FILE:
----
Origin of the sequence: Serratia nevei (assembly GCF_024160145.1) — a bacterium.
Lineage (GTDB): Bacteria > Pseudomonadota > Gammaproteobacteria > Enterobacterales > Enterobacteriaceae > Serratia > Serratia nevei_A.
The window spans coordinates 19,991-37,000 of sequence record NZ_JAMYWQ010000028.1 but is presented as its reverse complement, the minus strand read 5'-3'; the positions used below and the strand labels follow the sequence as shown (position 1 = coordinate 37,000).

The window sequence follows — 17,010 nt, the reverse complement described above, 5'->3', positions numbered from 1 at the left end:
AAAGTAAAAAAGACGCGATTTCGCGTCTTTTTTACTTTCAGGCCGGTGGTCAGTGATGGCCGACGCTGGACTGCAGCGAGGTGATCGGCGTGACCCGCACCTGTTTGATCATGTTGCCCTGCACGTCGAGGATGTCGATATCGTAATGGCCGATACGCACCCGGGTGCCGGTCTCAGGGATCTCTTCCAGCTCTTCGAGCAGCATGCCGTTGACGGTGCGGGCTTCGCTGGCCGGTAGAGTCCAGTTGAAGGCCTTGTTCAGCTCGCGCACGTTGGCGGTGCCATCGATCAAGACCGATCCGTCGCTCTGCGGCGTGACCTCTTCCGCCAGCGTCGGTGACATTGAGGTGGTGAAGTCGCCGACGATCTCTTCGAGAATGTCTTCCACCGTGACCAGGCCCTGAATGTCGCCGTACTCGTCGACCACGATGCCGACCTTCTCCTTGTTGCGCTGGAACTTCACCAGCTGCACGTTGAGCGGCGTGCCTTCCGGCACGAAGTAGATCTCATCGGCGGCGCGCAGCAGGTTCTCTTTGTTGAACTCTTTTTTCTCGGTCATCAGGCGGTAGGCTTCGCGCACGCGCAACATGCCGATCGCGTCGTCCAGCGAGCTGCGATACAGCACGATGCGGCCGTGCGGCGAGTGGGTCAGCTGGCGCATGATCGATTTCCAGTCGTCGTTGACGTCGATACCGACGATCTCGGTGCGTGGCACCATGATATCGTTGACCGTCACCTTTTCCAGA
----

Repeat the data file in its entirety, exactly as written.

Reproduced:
Origin of the sequence: Serratia nevei (assembly GCF_024160145.1) — a bacterium.
Lineage (GTDB): Bacteria > Pseudomonadota > Gammaproteobacteria > Enterobacterales > Enterobacteriaceae > Serratia > Serratia nevei_A.
The window spans coordinates 19,991-37,000 of sequence record NZ_JAMYWQ010000028.1 but is presented as its reverse complement, the minus strand read 5'-3'; the positions used below and the strand labels follow the sequence as shown (position 1 = coordinate 37,000).

The window sequence follows — 17,010 nt, the reverse complement described above, 5'->3', positions numbered from 1 at the left end:
AAAGTAAAAAAGACGCGATTTCGCGTCTTTTTTACTTTCAGGCCGGTGGTCAGTGATGGCCGACGCTGGACTGCAGCGAGGTGATCGGCGTGACCCGCACCTGTTTGATCATGTTGCCCTGCACGTCGAGGATGTCGATATCGTAATGGCCGATACGCACCCGGGTGCCGGTCTCAGGGATCTCTTCCAGCTCTTCGAGCAGCATGCCGTTGACGGTGCGGGCTTCGCTGGCCGGTAGAGTCCAGTTGAAGGCCTTGTTCAGCTCGCGCACGTTGGCGGTGCCATCGATCAAGACCGATCCGTCGCTCTGCGGCGTGACCTCTTCCGCCAGCGTCGGTGACATTGAGGTGGTGAAGTCGCCGACGATCTCTTCGAGAATGTCTTCCACCGTGACCAGGCCCTGAATGTCGCCGTACTCGTCGACCACGATGCCGACCTTCTCCTTGTTGCGCTGGAACTTCACCAGCTGCACGTTGAGCGGCGTGCCTTCCGGCACGAAGTAGATCTCATCGGCGGCGCGCAGCAGGTTCTCTTTGTTGAACTCTTTTTTCTCGGTCATCAGGCGGTAGGCTTCGCGCACGCGCAACATGCCGATCGCGTCGTCCAGCGAGCTGCGATACAGCACGATGCGGCCGTGCGGCGAGTGGGTCAGCTGGCGCATGATCGATTTCCAGTCGTCGTTGACGTCGATACCGACGATCTCGGTGCGTGGCACCATGATATCGTTGACCGTCACCTTTTCCAGA